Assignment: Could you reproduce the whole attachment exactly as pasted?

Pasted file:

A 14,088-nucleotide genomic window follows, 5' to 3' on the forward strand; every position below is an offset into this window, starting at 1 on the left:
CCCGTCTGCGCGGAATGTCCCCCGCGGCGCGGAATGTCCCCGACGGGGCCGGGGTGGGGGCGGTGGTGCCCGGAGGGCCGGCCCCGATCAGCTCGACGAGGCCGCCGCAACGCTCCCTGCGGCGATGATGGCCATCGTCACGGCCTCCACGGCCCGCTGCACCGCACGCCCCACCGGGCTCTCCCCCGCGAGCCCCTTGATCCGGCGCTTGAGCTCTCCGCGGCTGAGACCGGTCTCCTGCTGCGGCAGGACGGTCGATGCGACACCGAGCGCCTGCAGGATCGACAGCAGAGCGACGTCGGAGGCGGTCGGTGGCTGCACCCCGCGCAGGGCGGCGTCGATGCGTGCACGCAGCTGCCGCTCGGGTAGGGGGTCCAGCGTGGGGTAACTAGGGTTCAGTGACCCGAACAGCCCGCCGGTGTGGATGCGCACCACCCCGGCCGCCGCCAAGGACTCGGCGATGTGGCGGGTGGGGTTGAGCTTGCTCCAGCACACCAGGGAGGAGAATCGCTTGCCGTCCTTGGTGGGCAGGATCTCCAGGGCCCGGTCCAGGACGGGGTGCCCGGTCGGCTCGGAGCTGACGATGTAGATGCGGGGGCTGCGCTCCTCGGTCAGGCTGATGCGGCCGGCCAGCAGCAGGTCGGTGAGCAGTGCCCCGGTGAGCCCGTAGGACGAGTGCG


A 14,088-nucleotide genomic window follows, 5' to 3' on the forward strand; every position below is an offset into this window, starting at 1 on the left:
CCCGTCTGCGCGGAATGTCCCCCGCGGCGCGGAATGTCCCCGACGGGGCCGGGGTGGGGGCGGTGGTGCCCGGAGGGCCGGCCCCGATCAGCTCGACGAGGCCGCCGCAACGCTCCCTGCGGCGATGATGGCCATCGTCACGGCCTCCACGGCCCGCTGCACCGCACGCCCCACCGGGCTCTCCCCCGCGAGCCCCTTGATCCGGCGCTTGAGCTCTCCGCGGCTGAGACCGGTCTCCTGCTGCGGCAGGACGGTCGATGCGACACCGAGCGCCTGCAGGATCGACAGCAGAGCGACGTCGGAGGCGGTCGGTGGCTGCACCCCGCGCAGGGCGGCGTCGATGCGTGCACGCAGCTGCCGCTCGGGTAGGGGGTCCAGCGTGGGGTAACTAGGGTTCAGTGACCCGAACAGCCCGCCGGTGTGGATGCGCACCACCCCGGCCGCCGCCAAGGACTCGGCGATGTGGCGGGTGGGGTTGAGCTTGCTCCAGCACACCAGGGAGGAGAATCGCTTGCCGTCCTTGGTGGGCAGGATCTCCAGGGCCCGGTCCAGGACGGGGTGCCCGGTCGGCTCGGAGCTGACGATGTAGATGCGGGGGCTGCGCTCCTCGGTCAGGCTGATGCGGCCGGCCAGCAGCAGGTCGGTGAGCAGTGCCCCGGTGAGCCCGTAGGACGAGTGCG